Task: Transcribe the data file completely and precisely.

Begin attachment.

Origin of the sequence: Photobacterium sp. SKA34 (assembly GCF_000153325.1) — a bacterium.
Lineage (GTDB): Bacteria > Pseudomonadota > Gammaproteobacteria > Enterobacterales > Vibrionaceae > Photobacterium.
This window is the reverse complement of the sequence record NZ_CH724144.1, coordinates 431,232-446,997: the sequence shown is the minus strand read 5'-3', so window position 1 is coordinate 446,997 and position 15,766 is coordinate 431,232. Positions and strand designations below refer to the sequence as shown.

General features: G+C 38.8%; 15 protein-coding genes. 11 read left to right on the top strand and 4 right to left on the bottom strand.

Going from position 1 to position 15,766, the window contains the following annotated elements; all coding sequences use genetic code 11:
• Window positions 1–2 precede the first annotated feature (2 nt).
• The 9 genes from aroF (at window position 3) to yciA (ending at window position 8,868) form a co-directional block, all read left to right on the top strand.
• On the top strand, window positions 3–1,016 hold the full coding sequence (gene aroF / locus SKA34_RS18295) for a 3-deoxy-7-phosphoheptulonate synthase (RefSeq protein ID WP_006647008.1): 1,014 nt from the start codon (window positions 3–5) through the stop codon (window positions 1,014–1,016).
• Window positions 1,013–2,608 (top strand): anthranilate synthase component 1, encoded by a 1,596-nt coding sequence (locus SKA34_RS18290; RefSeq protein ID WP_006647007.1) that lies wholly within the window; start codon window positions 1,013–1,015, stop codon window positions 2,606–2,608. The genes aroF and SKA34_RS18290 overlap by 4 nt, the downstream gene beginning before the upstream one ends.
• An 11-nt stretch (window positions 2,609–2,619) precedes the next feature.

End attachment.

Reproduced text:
Origin of the sequence: Photobacterium sp. SKA34 (assembly GCF_000153325.1) — a bacterium.
Lineage (GTDB): Bacteria > Pseudomonadota > Gammaproteobacteria > Enterobacterales > Vibrionaceae > Photobacterium.
This window is the reverse complement of the sequence record NZ_CH724144.1, coordinates 431,232-446,997: the sequence shown is the minus strand read 5'-3', so window position 1 is coordinate 446,997 and position 15,766 is coordinate 431,232. Positions and strand designations below refer to the sequence as shown.

General features: G+C 38.8%; 15 protein-coding genes. 11 read left to right on the top strand and 4 right to left on the bottom strand.

Going from position 1 to position 15,766, the window contains the following annotated elements; all coding sequences use genetic code 11:
• Window positions 1–2 precede the first annotated feature (2 nt).
• The 9 genes from aroF (at window position 3) to yciA (ending at window position 8,868) form a co-directional block, all read left to right on the top strand.
• On the top strand, window positions 3–1,016 hold the full coding sequence (gene aroF / locus SKA34_RS18295) for a 3-deoxy-7-phosphoheptulonate synthase (RefSeq protein ID WP_006647008.1): 1,014 nt from the start codon (window positions 3–5) through the stop codon (window positions 1,014–1,016).
• Window positions 1,013–2,608 (top strand): anthranilate synthase component 1, encoded by a 1,596-nt coding sequence (locus SKA34_RS18290; RefSeq protein ID WP_006647007.1) that lies wholly within the window; start codon window positions 1,013–1,015, stop codon window positions 2,606–2,608. The genes aroF and SKA34_RS18290 overlap by 4 nt, the downstream gene beginning before the upstream one ends.
• An 11-nt stretch (window positions 2,609–2,619) precedes the next feature.